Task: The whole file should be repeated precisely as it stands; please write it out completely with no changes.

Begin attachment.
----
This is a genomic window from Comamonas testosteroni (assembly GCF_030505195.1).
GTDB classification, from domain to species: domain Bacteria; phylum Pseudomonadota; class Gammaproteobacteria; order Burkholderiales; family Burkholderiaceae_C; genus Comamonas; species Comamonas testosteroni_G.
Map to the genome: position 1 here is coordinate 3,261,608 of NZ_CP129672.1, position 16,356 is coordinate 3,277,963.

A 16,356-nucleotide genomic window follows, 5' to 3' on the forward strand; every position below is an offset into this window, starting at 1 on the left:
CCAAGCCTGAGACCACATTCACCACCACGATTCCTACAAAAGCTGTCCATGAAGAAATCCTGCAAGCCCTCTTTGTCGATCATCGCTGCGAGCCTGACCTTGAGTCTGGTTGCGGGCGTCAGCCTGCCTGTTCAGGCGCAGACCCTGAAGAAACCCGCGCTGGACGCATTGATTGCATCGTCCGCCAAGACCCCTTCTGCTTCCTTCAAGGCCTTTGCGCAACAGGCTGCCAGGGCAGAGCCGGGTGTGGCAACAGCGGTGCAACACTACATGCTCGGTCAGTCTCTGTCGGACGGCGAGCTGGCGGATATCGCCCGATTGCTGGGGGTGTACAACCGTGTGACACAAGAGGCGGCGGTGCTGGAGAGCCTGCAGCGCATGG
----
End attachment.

This is a genomic window from Comamonas testosteroni (assembly GCF_030505195.1).
GTDB classification, from domain to species: domain Bacteria; phylum Pseudomonadota; class Gammaproteobacteria; order Burkholderiales; family Burkholderiaceae_C; genus Comamonas; species Comamonas testosteroni_G.
Map to the genome: position 1 here is coordinate 3,261,608 of NZ_CP129672.1, position 16,356 is coordinate 3,277,963.

A 16,356-nucleotide genomic window follows, 5' to 3' on the forward strand; every position below is an offset into this window, starting at 1 on the left:
CCAAGCCTGAGACCACATTCACCACCACGATTCCTACAAAAGCTGTCCATGAAGAAATCCTGCAAGCCCTCTTTGTCGATCATCGCTGCGAGCCTGACCTTGAGTCTGGTTGCGGGCGTCAGCCTGCCTGTTCAGGCGCAGACCCTGAAGAAACCCGCGCTGGACGCATTGATTGCATCGTCCGCCAAGACCCCTTCTGCTTCCTTCAAGGCCTTTGCGCAACAGGCTGCCAGGGCAGAGCCGGGTGTGGCAACAGCGGTGCAACACTACATGCTCGGTCAGTCTCTGTCGGACGGCGAGCTGGCGGATATCGCCCGATTGCTGGGGGTGTACAACCGTGTGACACAAGAGGCGGCGGTGCTGGAGAGCCTGCAGCGCATGG